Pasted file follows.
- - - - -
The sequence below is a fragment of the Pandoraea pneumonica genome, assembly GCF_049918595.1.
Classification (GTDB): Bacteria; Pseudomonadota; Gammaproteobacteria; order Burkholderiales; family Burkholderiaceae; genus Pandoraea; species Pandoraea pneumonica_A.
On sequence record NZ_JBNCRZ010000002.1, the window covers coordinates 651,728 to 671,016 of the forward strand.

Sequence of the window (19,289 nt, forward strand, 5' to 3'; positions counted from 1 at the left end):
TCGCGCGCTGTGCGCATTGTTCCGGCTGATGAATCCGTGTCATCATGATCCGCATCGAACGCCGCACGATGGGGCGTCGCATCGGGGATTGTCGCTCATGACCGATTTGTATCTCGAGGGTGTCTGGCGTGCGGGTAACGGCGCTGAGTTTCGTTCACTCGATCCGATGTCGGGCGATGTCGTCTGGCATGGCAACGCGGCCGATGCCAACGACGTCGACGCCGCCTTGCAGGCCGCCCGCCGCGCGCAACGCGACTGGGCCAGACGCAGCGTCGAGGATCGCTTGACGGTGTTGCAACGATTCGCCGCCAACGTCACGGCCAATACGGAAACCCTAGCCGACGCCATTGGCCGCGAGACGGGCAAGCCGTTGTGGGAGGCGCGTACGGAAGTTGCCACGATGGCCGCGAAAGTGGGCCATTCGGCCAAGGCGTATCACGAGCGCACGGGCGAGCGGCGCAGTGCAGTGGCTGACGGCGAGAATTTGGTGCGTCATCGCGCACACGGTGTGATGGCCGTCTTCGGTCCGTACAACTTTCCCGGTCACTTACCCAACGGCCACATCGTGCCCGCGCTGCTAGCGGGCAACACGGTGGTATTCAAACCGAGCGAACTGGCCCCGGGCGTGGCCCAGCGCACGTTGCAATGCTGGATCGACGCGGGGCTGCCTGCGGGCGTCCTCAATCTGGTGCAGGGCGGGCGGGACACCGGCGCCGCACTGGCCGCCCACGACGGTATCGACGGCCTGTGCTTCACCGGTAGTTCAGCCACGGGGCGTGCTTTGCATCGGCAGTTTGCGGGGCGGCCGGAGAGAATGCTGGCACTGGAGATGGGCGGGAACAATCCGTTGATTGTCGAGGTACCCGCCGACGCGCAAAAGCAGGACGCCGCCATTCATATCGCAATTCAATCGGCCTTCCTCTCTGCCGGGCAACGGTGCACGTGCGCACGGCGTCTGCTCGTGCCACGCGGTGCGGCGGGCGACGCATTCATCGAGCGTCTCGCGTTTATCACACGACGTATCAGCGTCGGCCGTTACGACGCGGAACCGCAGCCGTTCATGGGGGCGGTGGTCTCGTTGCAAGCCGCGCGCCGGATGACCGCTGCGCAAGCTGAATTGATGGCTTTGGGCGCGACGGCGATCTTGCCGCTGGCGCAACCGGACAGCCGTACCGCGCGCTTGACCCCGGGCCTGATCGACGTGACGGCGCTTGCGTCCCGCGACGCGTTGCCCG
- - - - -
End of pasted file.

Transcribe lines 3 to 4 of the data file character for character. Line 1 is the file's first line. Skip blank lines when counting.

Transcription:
On sequence record NZ_JBNCRZ010000002.1, the window covers coordinates 651,728 to 671,016 of the forward strand.

Sequence of the window (19,289 nt, forward strand, 5' to 3'; positions counted from 1 at the left end):